Throughout his almost six-year term, Shanahan was an active member who held several positions. He served as vice chair from 2014-2016, chair in 2016-17, and as chair or vice chair of several committees, including the Finance, Audit and Facilities Committee, the Finance and Asset Management Committee, and the Governance Committee.
“He was a good chair of the board,” Dr. Constance Rice, 2018-2019 Chair of the BOR, said over the phone.
“His primary interest with the board was to reinforce our oversight of campus safety. At each board meeting as a whole, we began with a report on safety. I found that quite illuminating in terms of his personality, in that his dad used to be chief of police on campus. It felt like he was channeling [his father’s] spirit, and probably some of the conversations he overheard when his dad was alive growing up,” Rice said.
Dr. Rice noted that Shanahan was particularly concerned with the safety of female students, both on and off campus.
Another of Shanahan’s focuses as a member of the BOR was connecting students with resources at Boeing. Dr. Rice shared that Shanahan was always happy to call on his Boeing colleagues to mentor students, offer support, or visit classrooms as guest lecturers.
“He was an individual who was very much interested in sharing whatever resources he could,” Dr. Rice said.
Upon his nomination to deputy secretary of defense, the BOR published a resolution, remarking on Shanahan’s achievements and noting that the UW “is supremely proud” of his new position.
The BOR expressed their gratitude to Shanahan for “his friendship, his loyal service, and his aerodynamic example as a Regent par excellence”
“He did his homework, he definitely came to meetings well prepared and had the expectation that each of his colleagues would be well prepared as well,” Dr. Rice said of Shanahan’s leadership style.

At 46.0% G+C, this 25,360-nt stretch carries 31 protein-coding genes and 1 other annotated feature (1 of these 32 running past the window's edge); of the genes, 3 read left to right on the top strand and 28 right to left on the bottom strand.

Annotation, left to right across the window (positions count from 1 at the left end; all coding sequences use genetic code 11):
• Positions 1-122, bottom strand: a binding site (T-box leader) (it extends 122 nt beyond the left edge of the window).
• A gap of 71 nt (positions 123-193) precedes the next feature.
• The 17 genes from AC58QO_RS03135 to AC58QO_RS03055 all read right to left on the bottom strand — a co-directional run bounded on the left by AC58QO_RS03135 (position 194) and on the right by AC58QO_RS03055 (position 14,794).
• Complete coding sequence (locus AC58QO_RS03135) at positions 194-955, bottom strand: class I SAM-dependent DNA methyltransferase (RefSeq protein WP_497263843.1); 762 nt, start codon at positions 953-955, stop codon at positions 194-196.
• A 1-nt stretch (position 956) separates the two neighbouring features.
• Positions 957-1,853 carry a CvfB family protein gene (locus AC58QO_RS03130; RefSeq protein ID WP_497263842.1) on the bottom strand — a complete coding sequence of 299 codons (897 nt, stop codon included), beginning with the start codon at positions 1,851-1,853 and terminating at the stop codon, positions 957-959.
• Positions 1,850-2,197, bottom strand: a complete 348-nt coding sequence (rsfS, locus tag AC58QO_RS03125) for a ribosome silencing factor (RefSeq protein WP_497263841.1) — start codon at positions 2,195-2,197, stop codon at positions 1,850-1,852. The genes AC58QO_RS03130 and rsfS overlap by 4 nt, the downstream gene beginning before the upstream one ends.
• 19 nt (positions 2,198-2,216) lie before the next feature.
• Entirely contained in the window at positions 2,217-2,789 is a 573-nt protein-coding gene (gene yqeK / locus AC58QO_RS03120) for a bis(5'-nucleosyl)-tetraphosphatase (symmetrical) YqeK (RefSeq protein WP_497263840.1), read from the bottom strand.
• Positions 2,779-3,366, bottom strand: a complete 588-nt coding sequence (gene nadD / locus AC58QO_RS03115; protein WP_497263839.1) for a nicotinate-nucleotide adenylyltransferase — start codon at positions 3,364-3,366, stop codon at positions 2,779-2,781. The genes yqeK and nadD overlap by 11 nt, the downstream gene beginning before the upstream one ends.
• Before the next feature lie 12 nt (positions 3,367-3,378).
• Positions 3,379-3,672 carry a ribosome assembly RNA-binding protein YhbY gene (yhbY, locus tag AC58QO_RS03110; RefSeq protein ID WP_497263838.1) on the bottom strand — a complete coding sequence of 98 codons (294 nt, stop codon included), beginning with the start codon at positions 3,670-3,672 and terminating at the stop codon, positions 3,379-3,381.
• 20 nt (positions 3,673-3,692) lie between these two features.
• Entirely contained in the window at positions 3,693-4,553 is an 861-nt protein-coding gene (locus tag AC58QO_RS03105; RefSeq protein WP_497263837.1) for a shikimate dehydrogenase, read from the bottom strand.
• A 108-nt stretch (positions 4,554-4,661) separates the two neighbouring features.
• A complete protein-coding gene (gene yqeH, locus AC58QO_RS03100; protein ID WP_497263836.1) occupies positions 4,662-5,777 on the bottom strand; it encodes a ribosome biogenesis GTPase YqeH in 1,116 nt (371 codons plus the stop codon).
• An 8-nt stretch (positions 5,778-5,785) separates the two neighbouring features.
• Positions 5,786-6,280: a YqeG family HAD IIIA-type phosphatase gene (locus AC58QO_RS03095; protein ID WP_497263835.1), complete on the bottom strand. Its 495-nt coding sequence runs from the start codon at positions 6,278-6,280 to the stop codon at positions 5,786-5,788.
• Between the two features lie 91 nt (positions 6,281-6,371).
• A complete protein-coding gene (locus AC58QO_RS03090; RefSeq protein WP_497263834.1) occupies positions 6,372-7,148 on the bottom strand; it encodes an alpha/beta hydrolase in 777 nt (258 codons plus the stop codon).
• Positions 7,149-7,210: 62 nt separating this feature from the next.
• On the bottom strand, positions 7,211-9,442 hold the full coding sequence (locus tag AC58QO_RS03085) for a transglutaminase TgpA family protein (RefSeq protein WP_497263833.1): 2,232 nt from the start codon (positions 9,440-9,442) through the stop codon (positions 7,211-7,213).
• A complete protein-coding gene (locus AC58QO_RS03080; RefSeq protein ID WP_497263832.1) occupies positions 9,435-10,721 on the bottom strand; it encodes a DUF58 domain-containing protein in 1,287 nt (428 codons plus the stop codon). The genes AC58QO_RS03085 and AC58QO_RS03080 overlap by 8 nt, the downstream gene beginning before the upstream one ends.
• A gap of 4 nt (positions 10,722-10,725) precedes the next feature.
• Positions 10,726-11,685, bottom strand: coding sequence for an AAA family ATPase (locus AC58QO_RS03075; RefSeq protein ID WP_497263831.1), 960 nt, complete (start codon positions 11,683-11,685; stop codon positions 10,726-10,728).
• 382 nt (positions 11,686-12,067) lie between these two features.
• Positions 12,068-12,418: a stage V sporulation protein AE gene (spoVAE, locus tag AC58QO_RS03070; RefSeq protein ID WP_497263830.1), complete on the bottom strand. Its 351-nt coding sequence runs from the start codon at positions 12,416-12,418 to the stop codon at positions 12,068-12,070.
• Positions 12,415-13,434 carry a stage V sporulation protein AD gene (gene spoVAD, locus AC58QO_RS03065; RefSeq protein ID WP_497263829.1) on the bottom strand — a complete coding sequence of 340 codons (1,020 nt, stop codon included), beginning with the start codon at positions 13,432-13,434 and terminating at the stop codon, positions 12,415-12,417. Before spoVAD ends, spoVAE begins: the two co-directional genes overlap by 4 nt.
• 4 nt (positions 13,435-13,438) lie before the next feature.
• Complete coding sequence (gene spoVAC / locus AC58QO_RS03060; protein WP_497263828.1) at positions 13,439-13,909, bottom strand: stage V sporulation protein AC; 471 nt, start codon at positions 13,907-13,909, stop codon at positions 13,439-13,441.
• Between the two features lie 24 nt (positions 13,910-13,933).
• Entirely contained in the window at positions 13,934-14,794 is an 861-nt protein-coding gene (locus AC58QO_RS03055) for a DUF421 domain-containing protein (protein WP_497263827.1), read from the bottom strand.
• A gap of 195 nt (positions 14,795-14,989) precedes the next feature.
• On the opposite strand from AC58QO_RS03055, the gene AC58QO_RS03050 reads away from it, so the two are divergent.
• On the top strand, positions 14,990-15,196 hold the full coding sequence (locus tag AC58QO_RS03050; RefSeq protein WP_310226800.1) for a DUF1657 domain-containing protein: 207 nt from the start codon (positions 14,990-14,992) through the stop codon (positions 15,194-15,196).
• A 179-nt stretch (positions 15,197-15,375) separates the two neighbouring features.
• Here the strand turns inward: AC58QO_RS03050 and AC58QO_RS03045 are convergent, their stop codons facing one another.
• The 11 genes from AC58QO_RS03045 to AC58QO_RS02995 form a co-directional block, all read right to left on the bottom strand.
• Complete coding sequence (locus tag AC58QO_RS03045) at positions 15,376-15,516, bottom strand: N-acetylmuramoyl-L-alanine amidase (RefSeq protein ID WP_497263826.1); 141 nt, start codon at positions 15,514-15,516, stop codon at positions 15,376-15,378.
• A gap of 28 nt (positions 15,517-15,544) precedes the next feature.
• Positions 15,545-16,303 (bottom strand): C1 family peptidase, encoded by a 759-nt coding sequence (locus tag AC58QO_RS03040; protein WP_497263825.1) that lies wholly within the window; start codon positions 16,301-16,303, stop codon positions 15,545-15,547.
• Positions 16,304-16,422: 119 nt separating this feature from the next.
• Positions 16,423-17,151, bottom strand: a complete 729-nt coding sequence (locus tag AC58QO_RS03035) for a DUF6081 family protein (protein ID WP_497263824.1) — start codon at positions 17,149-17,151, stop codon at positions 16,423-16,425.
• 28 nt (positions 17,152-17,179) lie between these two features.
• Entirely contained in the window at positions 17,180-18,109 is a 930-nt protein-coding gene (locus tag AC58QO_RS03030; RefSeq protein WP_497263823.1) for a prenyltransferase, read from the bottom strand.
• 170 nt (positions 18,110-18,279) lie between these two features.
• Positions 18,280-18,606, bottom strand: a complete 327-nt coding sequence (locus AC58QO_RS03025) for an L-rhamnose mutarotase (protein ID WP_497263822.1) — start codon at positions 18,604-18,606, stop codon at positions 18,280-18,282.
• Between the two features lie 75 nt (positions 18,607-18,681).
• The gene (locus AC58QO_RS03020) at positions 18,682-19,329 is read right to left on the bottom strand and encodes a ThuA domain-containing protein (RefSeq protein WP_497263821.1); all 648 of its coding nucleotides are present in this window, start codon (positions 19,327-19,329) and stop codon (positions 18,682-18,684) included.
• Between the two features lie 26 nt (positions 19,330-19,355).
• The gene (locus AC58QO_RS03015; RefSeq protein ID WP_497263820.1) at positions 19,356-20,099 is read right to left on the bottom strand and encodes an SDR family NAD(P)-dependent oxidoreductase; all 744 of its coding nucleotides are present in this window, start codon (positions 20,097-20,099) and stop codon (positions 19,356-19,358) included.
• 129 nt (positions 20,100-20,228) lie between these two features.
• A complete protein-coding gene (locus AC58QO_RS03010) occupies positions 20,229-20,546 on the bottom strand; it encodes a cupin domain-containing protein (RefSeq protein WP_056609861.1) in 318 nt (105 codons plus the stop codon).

In an article discussing Shanahan’s nomination to the position, the Seattle Times noted that Shanahan “has no military or political experience. He is, however, familiar with defense procurement from the business side.”
Shanahan received his indirect experience with defense while in his more recent positions at Boeing. Starting in 2004, he served as vice president and general manager of Boeing Missile Defense Systems, headquartered in Washington, D.C.
There, he oversaw several of the divisions most critical programs, including Airborne Laser and Advanced Tactical Laser, a Ground-Based Midcourse Defense system.
Shanahan also served as general manager of Boeing Rotorcraft Systems Systems, a project housed under the Global Strike Division of Boeing Military Aircraft.
Though Shanahan has not been vocal about his political beliefs, he has previously donated to the campaigns of Democratic politicians. He donated $3,500 to federal candidates Sen. Patty Murray (D-WA) and former U.S. Rep. Norm Dicks (D-WA).
Within Washington state, he donated $1,000 to the campaigns of Gov. Jay Inslee and $250 to House Speaker Frank Chopp’s reelection campaign.
Reach reporter Lisa Gyuro at email@example.com. Twitter: @lisamgyuro